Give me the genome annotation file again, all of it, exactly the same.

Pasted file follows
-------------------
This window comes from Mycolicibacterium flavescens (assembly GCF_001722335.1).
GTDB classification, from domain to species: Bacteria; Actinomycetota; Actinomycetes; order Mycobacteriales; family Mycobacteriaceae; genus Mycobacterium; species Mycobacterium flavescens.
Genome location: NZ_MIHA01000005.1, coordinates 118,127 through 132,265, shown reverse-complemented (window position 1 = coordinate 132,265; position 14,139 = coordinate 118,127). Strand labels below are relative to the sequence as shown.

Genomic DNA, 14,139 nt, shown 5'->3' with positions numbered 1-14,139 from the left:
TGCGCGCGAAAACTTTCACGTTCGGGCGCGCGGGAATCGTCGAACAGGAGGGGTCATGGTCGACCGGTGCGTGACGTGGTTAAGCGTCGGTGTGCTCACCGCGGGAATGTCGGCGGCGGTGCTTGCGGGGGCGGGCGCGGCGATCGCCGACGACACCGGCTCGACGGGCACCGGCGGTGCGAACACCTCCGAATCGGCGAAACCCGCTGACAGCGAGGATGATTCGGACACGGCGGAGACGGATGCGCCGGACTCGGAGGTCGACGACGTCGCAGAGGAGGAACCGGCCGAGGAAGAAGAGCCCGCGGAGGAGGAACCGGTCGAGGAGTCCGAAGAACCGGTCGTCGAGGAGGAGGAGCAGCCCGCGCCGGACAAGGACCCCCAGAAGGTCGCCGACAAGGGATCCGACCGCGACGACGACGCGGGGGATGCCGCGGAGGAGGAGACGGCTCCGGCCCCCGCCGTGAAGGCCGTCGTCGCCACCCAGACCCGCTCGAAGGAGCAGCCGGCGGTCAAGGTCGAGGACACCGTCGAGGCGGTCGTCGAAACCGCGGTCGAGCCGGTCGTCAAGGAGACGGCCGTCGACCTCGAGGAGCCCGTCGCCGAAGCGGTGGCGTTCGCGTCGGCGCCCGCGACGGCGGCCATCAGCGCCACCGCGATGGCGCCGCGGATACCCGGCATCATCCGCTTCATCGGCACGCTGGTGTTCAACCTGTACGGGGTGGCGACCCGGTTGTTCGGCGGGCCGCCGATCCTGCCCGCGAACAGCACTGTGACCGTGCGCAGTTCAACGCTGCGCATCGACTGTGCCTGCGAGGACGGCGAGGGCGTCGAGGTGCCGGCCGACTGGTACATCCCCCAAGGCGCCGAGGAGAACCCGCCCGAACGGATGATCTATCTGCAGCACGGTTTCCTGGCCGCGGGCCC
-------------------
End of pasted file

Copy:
This window comes from Mycolicibacterium flavescens (assembly GCF_001722335.1).
GTDB classification, from domain to species: Bacteria; Actinomycetota; Actinomycetes; order Mycobacteriales; family Mycobacteriaceae; genus Mycobacterium; species Mycobacterium flavescens.
Genome location: NZ_MIHA01000005.1, coordinates 118,127 through 132,265, shown reverse-complemented (window position 1 = coordinate 132,265; position 14,139 = coordinate 118,127). Strand labels below are relative to the sequence as shown.

Genomic DNA, 14,139 nt, shown 5'->3' with positions numbered 1-14,139 from the left:
TGCGCGCGAAAACTTTCACGTTCGGGCGCGCGGGAATCGTCGAACAGGAGGGGTCATGGTCGACCGGTGCGTGACGTGGTTAAGCGTCGGTGTGCTCACCGCGGGAATGTCGGCGGCGGTGCTTGCGGGGGCGGGCGCGGCGATCGCCGACGACACCGGCTCGACGGGCACCGGCGGTGCGAACACCTCCGAATCGGCGAAACCCGCTGACAGCGAGGATGATTCGGACACGGCGGAGACGGATGCGCCGGACTCGGAGGTCGACGACGTCGCAGAGGAGGAACCGGCCGAGGAAGAAGAGCCCGCGGAGGAGGAACCGGTCGAGGAGTCCGAAGAACCGGTCGTCGAGGAGGAGGAGCAGCCCGCGCCGGACAAGGACCCCCAGAAGGTCGCCGACAAGGGATCCGACCGCGACGACGACGCGGGGGATGCCGCGGAGGAGGAGACGGCTCCGGCCCCCGCCGTGAAGGCCGTCGTCGCCACCCAGACCCGCTCGAAGGAGCAGCCGGCGGTCAAGGTCGAGGACACCGTCGAGGCGGTCGTCGAAACCGCGGTCGAGCCGGTCGTCAAGGAGACGGCCGTCGACCTCGAGGAGCCCGTCGCCGAAGCGGTGGCGTTCGCGTCGGCGCCCGCGACGGCGGCCATCAGCGCCACCGCGATGGCGCCGCGGATACCCGGCATCATCCGCTTCATCGGCACGCTGGTGTTCAACCTGTACGGGGTGGCGACCCGGTTGTTCGGCGGGCCGCCGATCCTGCCCGCGAACAGCACTGTGACCGTGCGCAGTTCAACGCTGCGCATCGACTGTGCCTGCGAGGACGGCGAGGGCGTCGAGGTGCCGGCCGACTGGTACATCCCCCAAGGCGCCGAGGAGAACCCGCCCGAACGGATGATCTATCTGCAGCACGGTTTCCTGGCCGCGGGCCC